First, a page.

Dedicating more than 20 years of her legal career to employment law, Julie Dunne is currently working as an attorney and partner at DLA Piper LLP in San Diego, California, after joining the firm in 2020. A graduate of the University of San Diego School of Law in 1992, Dunne also serves as a full-time member of the National Retail Federation’s Committee on Employment Law and formerly served as the co-chair of the Labor and Employment Law Section of the San Diego County Bar Association.
Dunne has been recognized in Best Lawyers® since 2011 for her work in Employment Law – Management and Litigation – Labor and Employment. Dunne is the 2023 “Lawyer of the Year” for Litigation – Labor and Employment in San Diego.
Dunne stated of legal experience in employment law: “I really appreciate the opportunity to represent employers. I have tremendous respect for people who run a business and provide job opportunities for others. There is a great deal of risk and stress involved when it comes to matters of labor and employment, including the stress of being able to keep employees on payroll and in a position to provide for their families. In my career, I’ve had the good fortune to represent employers who value and respect their employees while also abiding by the law. As a result, they have a strong focus on compliance, which has made my job defending those employers even easier and more rewarding.”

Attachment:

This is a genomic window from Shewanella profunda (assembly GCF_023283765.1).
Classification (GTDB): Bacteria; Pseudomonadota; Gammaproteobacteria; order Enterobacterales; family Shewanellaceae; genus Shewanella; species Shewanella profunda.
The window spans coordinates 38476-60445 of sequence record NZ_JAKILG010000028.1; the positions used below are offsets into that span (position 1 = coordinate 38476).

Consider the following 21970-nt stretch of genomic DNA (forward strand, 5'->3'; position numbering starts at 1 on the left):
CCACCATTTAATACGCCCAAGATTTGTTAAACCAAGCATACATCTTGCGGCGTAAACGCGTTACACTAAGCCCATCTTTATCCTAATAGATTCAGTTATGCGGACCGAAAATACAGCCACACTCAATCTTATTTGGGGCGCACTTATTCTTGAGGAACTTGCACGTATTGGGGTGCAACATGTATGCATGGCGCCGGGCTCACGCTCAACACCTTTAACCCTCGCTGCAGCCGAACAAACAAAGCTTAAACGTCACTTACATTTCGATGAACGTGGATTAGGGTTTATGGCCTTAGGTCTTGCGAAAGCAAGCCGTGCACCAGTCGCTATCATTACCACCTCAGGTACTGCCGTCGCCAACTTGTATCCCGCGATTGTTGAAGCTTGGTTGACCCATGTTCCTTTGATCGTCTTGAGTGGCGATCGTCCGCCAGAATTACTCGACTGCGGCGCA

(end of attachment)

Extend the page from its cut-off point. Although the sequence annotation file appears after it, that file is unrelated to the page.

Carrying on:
For two decades, Dunne has represented some of the retail industry’s leading employers in various employment-based legal matters. From defending employers in wage-and-hour class action suits to educating clients on updated provisions in the Fair Labor Standards Act (FLSA), Dunne has experienced it all. As an attorney navigating California’s ever-changing legal landscape, labor and employment laws are constantly in motion.
“California’s wage-and-hour law and the state of labor and employment, in general, are always changing. It seems that every year the California legislature is creating new wage-and-hour laws or expanding on pre-existing employment laws to improve standards for both the employer and employee. Oftentimes, these proposed employment laws, while beneficial, are not always the model of clarity when displayed in the courts. Sometimes this can cause conflicting interpretations of what the law requires and where employers stand. As a result, keeping clients informed of any changes in the current law while working to help them develop compliance and employment strategies for the future can be an ongoing challenge that requires continued attention.”